To the valiant sailors of the Nanggala 402: fair winds and following seas

The crew of the KRI Nanggala 402, a 44-year-old submarine acquired from West Germany and the prideful older sister of the pack, began the exercise by submerging to the depths. But when the submarine crew missed their routine check-in, they started to worry. The last contact was on Wednesday at 0430 hours.

The Nanggala was old, but reliable, the surface operators hoped. She’ll see it through to the end. She’ll come back with her crew safe and sound. But the Nanggala never checked in again. It couldn’t. Its electrical systems had failed, and it could not establish contact, let alone surface.

What was expected to be a routine naval exercise had turned into a search-and-rescue mission and a race against time. The Nanggala, and her crew, were lost in the waters north of Bali.

The clock was ticking. The Nanggala’s oxygen reserves would only last for 72 hours, meaning they had to be extracted before Friday at 0300 hours. Tardiness, even for a second, would put the crew’s lives in peril.

The search was on. Neighbouring countries pledged help: Singapore, Malaysia, Australia, India, and the United States sent assets to help with the search. Everyone’s eyes were on the time-pressed search for the Nanggala and her crew. International coverage spiked and the Nanggala trended.

As the deadline grew closer, hope dwindled. When the deadline passed, what little hope remained had vanished. The Nanggala was declared sunk at 850 meters below (far beyond its ‘crush depth’) and its crew of fifty-three good sailors began their eternal patrol.

Continue reading “To the valiant sailors of the Nanggala 402: fair winds and following seas”

THOUGHTS AND COFFEE #13: What to expect for the 2019 Presidential Election

On 9 June 2018, both Prabowo Subianto and Joko Widodo, the two presidential candidates for the 2019 Election announced their running mates. Prabowo would run alongside Sandiaga Uno, who was until recently the Vice-Governor of Jakarta; while Widodo would run with Ma’aruf Amin, the leader of the Indonesian Ulema Council.

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THOUGHTS AND COFFEE #12: Communist-phobia still going strong in Indonesia

Time and time again, Indonesia has seen many political outbursts due to the inflated fear of the Red Spectre of Communism. The most recent outburst occurred at a Lembaga Bantuan Hukum (Legal Aid Institute) in Jakarta following a seminar discussing the 1965 Communist massacre. The office was surrounded by protestors, entrapping the participants inside the walls. Most of those participants were the elderly – survivors and witnesses to the bloody pogrom that marked an important watershed in Indonesian politics. It was not until the following day that participants were allowed to leave, but the damage had already been done.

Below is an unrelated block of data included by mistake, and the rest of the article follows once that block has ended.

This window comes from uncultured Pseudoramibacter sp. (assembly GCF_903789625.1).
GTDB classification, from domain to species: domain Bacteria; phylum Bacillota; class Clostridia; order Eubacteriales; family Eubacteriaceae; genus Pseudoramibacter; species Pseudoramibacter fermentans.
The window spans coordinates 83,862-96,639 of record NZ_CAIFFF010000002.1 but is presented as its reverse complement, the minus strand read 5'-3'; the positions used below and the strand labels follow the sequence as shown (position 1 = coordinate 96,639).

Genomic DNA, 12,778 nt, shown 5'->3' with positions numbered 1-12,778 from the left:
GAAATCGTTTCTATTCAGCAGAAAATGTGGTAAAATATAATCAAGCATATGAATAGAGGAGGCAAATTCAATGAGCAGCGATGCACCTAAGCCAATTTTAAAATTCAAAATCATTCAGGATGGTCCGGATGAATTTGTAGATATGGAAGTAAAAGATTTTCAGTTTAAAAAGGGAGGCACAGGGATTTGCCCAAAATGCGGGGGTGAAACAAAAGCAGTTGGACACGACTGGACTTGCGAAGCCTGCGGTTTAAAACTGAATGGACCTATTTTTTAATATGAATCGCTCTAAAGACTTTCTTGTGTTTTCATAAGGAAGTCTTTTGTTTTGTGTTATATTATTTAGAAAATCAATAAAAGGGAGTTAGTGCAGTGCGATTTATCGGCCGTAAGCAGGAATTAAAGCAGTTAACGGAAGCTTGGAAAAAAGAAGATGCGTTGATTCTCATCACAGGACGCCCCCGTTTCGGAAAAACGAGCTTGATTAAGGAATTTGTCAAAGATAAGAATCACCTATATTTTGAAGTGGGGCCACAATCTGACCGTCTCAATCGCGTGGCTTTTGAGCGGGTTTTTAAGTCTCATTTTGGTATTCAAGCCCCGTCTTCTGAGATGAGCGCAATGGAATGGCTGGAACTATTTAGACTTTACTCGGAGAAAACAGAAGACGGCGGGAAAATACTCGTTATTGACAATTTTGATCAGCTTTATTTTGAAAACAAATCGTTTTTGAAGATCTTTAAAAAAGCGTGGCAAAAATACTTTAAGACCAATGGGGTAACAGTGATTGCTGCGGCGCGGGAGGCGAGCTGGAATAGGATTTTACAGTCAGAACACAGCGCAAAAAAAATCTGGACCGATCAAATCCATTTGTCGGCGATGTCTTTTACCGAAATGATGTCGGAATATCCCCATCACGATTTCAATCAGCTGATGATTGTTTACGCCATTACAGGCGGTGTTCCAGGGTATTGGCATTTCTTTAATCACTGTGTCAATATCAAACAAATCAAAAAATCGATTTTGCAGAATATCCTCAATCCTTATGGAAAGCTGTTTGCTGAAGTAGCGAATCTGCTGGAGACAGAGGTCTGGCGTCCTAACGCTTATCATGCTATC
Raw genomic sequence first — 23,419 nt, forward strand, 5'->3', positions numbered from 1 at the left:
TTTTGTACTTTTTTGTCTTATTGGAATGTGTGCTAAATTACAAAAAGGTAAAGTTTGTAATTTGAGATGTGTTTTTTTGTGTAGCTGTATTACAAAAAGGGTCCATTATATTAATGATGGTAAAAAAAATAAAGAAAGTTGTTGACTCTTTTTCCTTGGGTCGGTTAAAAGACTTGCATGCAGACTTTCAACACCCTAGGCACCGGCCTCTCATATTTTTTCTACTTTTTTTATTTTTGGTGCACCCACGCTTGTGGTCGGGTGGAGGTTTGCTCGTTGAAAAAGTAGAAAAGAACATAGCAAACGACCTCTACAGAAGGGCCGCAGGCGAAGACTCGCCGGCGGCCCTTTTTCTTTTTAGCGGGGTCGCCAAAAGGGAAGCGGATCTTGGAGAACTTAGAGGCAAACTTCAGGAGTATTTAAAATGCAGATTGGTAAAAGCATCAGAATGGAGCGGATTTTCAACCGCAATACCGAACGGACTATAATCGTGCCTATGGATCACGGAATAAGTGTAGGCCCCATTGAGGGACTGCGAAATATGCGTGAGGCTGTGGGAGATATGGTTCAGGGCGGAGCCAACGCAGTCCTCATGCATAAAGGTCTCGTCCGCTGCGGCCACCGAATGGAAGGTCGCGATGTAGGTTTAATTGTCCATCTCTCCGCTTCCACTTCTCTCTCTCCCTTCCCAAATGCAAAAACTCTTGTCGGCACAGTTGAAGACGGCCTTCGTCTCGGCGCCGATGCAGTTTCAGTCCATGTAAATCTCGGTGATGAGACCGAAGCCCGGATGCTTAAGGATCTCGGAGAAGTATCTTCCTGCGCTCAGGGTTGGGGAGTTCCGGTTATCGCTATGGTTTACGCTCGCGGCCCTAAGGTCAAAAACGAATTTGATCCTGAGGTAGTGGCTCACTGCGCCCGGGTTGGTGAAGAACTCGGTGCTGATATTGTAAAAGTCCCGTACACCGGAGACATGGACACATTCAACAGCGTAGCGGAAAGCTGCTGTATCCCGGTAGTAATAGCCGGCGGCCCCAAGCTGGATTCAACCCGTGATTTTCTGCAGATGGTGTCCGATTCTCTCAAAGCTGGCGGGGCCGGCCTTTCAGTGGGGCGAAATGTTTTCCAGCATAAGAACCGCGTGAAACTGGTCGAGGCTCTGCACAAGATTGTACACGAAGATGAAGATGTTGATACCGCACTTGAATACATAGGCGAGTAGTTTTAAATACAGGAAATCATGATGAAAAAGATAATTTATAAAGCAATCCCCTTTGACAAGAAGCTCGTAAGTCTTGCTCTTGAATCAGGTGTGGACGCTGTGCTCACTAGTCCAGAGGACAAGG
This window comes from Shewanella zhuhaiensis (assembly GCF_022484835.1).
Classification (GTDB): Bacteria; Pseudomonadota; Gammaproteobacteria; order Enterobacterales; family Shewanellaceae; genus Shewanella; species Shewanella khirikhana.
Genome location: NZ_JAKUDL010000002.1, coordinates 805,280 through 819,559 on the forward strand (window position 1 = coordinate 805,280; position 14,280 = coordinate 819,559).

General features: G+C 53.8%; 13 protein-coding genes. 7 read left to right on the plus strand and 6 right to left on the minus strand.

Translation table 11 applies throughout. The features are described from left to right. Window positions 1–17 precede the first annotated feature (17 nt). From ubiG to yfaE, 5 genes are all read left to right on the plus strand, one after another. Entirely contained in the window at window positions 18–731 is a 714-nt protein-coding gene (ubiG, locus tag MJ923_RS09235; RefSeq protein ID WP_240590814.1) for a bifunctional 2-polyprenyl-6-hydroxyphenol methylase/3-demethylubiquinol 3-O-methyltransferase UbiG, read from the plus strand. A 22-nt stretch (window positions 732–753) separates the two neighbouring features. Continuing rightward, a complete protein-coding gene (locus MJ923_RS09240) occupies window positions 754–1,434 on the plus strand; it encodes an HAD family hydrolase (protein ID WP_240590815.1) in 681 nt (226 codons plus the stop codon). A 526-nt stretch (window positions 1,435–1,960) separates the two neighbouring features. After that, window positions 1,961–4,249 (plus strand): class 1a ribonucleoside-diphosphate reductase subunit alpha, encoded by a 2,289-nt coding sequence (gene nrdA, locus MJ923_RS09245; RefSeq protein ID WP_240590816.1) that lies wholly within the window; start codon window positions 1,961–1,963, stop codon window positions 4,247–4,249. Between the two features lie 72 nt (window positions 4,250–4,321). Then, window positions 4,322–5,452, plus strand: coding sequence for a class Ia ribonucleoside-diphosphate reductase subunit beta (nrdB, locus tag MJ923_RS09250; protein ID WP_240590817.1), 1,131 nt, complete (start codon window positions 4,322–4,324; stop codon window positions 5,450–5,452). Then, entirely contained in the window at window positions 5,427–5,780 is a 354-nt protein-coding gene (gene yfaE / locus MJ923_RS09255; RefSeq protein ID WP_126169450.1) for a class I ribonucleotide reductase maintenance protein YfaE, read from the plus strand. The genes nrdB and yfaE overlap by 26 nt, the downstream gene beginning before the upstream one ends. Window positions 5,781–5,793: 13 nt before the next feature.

Involved in this incident were anti-Communist groups and a number of right-wing organisations, such as Front Pembela Islam. This incident indicates the continued stigma of Communism in Indonesia, a result of decades of indoctrination during the New Order.

The LBH office suffered some physical damage; however, I believe we can agree that the damage to Indonesia’s budding democracy should take centre stage.

Continue reading “THOUGHTS AND COFFEE #12: Communist-phobia still going strong in Indonesia”

THOUGHTS AND COFFEE #3: Uphill battle for Indonesia’s defense modernization

This article was originally published in The Jakarta Post, 1 November 2016.


The more expert analyses I read on the issue of naval and defense modernization in Indonesia, the more I realize that there are many challenges ahead. Though Jokowi does have a grand maritime vision for the country, there are a lot of challenges ahead before Indonesia can become a global maritime fulcrum in Southeast Asia.

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THOUGHTS AND COFFEE #1: A “David among Goliaths” or Eloquent Web-spinner?

A video (above) has spread overnight of an Indonesian representative to the United Nations General Assembly using their right of reply to a statement made by seven Pacific islands. The countries in question are Solomon Islands, Vanuatu, Tuvalu, Tongo, Palau, Nauru, and the Marshall Islands. The issue was regarding human rights violations in Papua. They are referring to the continued repression by the Indonesian armed forces against the Papuan separatists (or perhaps, dissidents).

Continue reading “THOUGHTS AND COFFEE #1: A “David among Goliaths” or Eloquent Web-spinner?”

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